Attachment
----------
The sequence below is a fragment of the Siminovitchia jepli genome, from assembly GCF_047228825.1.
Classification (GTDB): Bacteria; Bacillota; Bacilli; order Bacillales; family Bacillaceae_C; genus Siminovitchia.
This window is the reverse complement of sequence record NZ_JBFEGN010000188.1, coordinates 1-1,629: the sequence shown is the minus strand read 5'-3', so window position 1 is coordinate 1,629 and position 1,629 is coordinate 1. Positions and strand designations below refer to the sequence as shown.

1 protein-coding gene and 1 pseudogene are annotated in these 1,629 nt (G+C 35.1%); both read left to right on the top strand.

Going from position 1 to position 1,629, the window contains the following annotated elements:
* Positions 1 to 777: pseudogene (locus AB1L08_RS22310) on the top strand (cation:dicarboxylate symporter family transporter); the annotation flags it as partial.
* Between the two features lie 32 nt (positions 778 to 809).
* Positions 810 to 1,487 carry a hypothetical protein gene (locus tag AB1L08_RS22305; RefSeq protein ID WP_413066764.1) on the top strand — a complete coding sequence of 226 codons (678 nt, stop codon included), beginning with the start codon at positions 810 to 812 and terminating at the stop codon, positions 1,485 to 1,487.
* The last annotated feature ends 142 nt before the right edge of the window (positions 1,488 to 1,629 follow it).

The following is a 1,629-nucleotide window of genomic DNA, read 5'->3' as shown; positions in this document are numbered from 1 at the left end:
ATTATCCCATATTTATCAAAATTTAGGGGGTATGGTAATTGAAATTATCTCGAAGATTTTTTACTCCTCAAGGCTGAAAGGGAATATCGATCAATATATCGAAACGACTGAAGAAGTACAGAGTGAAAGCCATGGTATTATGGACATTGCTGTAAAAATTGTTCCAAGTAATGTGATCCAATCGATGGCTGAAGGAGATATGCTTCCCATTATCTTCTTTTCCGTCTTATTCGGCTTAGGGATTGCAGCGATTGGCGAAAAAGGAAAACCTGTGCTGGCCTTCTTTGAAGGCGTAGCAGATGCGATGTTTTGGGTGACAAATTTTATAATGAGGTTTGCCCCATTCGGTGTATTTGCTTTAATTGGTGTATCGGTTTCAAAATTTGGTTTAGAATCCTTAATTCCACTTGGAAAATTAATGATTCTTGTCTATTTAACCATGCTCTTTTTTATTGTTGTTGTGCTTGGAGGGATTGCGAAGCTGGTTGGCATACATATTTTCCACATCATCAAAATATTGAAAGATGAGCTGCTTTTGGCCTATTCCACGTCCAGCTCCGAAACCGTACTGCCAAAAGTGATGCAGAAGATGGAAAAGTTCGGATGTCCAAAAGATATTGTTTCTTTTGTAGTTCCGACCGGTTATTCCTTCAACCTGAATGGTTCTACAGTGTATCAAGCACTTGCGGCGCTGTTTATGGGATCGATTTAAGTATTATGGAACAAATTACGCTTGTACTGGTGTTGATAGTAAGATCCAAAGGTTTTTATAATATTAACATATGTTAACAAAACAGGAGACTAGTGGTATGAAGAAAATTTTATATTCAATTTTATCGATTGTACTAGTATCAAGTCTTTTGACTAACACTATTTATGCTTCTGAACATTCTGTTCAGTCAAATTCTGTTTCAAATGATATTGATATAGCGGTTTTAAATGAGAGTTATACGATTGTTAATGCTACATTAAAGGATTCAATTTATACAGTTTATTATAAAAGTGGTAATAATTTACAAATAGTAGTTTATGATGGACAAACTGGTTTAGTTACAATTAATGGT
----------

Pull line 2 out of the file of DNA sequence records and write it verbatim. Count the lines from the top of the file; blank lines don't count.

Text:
Classification (GTDB): Bacteria; Bacillota; Bacilli; order Bacillales; family Bacillaceae_C; genus Siminovitchia.